Audio, photos, transcriptions, interviews, and more…

Claude "Fiddler" Williams

Photo taken at Julie Lyonn Lieberman’s FIRST AMERICAN JAZZ STRING SUMMIT in 1984

In this section, you will find:
Summit ’88 Audio: Claude’s premiere as a soloist in NYC in 1988 at the Third Jazz String Summit produced by Julie Lyonn Lieberman

Audio Interview: Interview conducted in 1988 for the National Pubic Radio series, The Talking Violin, written and produced by Julie Lyonn Lieberman

Transcription of Claude’s solo on “There Will Never Be Another You” originally transcribed for a STRINGS Magazine article on Claude by Julie Lyonn Lieberman

It was Claude’s 1972 solo on “Hootie Blues” on a 1972 album with Jay McShann that inspired me to write my Blues Fiddle book back in the 1970s. I included a section on Claude in the book. He didn’t know me or understand my intentions, so our first exchange came through my publisher: a letter threatening to sue the publisher for that chapter, which was forwarded to me because I’d signed a contract saying that I was legally responsible for just this scenario. I wrote to Claude and explained why I had written about him, that a legal suit would only cost him money that he could never recoup, and didn’t hear back from him.

When I rewrote the book and changed publishers, I wrote again, asking for his permission this time to include him in the book, and he said “no.” In 1984, I presented Claude at my Third American Jazz String Summit. Before the concert, he saw a copy of the book on display in the lobby of Saint Peter’s Church. As he leafed through it, I realized that he’d never even seen the original copy — that he’d written to my publisher based on third-hand information in an effort to protect his name and music — and watched a look of sadness pass over his face as he realized that he belonged in that book. I approached him and said, “Claude, this is the book I wanted you to be in.” He replied, “Julie, you never need my permission to write about me again.” And that started a near two-decade-long friendship.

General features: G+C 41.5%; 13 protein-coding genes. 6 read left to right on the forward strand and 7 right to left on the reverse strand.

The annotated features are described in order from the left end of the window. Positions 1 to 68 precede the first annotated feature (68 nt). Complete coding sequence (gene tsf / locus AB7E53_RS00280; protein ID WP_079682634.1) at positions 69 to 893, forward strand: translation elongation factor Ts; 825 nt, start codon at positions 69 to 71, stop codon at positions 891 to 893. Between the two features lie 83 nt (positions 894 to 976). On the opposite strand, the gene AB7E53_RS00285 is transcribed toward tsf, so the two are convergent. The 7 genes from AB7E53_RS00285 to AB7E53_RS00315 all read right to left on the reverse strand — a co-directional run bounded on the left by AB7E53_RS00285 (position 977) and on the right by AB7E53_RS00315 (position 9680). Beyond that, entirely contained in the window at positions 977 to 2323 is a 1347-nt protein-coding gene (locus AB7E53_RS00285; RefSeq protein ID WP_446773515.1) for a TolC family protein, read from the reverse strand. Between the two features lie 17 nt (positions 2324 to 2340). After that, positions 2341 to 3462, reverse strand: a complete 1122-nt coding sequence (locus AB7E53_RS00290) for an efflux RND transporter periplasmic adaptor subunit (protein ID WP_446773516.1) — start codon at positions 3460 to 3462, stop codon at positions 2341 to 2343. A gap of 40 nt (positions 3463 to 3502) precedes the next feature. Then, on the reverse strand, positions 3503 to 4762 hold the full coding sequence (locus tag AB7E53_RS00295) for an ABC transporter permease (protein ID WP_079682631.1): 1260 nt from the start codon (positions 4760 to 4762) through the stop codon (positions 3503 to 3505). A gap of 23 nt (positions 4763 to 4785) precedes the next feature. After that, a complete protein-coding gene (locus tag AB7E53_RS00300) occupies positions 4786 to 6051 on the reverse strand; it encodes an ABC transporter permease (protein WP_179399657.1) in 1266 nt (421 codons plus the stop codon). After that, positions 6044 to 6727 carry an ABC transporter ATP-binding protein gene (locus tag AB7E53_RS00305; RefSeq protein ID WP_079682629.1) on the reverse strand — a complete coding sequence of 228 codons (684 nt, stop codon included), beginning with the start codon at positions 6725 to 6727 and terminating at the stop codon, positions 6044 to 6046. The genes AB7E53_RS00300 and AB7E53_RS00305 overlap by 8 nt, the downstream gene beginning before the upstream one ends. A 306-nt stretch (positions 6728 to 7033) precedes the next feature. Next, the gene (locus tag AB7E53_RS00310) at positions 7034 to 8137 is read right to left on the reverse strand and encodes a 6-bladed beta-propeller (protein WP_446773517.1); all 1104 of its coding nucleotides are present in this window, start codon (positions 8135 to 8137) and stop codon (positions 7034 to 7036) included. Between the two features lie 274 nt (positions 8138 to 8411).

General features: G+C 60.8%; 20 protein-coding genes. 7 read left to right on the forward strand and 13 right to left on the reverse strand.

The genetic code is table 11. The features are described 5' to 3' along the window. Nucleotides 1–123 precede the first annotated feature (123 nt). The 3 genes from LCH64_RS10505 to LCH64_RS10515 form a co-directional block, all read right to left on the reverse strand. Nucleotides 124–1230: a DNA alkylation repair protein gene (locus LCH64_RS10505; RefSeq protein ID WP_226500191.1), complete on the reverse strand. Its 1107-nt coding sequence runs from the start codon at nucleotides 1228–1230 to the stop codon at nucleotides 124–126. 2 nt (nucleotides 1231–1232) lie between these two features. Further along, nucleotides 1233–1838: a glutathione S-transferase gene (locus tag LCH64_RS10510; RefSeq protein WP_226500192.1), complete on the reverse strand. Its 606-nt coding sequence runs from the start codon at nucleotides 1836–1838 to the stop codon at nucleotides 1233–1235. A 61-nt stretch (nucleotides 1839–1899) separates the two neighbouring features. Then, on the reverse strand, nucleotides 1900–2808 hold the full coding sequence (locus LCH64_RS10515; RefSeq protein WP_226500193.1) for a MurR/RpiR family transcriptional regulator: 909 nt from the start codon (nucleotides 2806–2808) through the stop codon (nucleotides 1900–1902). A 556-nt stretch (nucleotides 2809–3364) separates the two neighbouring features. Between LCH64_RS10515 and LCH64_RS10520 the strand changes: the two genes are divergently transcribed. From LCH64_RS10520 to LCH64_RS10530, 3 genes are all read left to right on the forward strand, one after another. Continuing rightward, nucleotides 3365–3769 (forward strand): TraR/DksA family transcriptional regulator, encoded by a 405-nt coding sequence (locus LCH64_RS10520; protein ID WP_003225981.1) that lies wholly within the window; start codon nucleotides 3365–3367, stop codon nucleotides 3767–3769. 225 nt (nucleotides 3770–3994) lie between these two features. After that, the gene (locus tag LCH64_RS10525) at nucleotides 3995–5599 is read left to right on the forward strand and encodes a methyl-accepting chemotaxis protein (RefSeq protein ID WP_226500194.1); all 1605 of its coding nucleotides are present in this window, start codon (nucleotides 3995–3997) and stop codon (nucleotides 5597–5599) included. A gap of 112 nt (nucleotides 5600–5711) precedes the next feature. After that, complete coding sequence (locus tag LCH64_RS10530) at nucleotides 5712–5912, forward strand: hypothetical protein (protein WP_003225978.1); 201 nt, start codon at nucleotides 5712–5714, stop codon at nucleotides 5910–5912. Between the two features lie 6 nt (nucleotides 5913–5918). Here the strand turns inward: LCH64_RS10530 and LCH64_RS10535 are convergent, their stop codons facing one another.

Claude turned the place upside down that night. I found name jazz violinists hiding in the dressing room afterward, each one standing in a corner with their instrument, madly trying to figure out what they had just heard. That evening I’d introduced Claude with a song I’d written for him titled “Fiddle Down” reflecting my sadness that he’d spent decades in relative obscurity; I felt that his talent deserved immense public recognition. At that time, there weren’t any albums available featuring him as a solo artist, so I released a live recording of his set at the Summit to try to turn the tide. I also worked with his manager, Russ Dantzler, and my longtime recording engineer, Scott Lehrer, to set up a series of evenings at a jazz club on the upper west side of NYC, J’s, to create a vibrant body of recordings of him.

After writing an article on Claude for STRINGS Magazine, I was instrumental in his debut on Charles Kuralt’s Sunday Morning CBS News in an interview with Billy Taylor. I could never do enough for him. Many of his admirers in the jazz violin world felt the same way, as did his longtime friend and manager, Russ Dantzler. The outpouring of articles, workshops, and concerts created on a grass-roots level by admirers such as Matt Glaser, John Blake Jr., and Mark O’Connor, testify to how deeply he was appreciated and loved.

Though I thoroughly enjoyed being his “date” at the opening party for his debut on Broadway in Black and Blue (don’t worry, his wife knew), one of my favorite jaunts with Claude was when I took him and John Blake Jr. to visit legendary jazz bassist Milt Hinton at Milt’s home. In the presence of two living legends, the four of us spent the afternoon watching Milt’s homemade movies of Joe Venuti, and looking at his photos of Eddie South, Stuff Smith, and a few obscure violinists from Chicago whose names escape me now.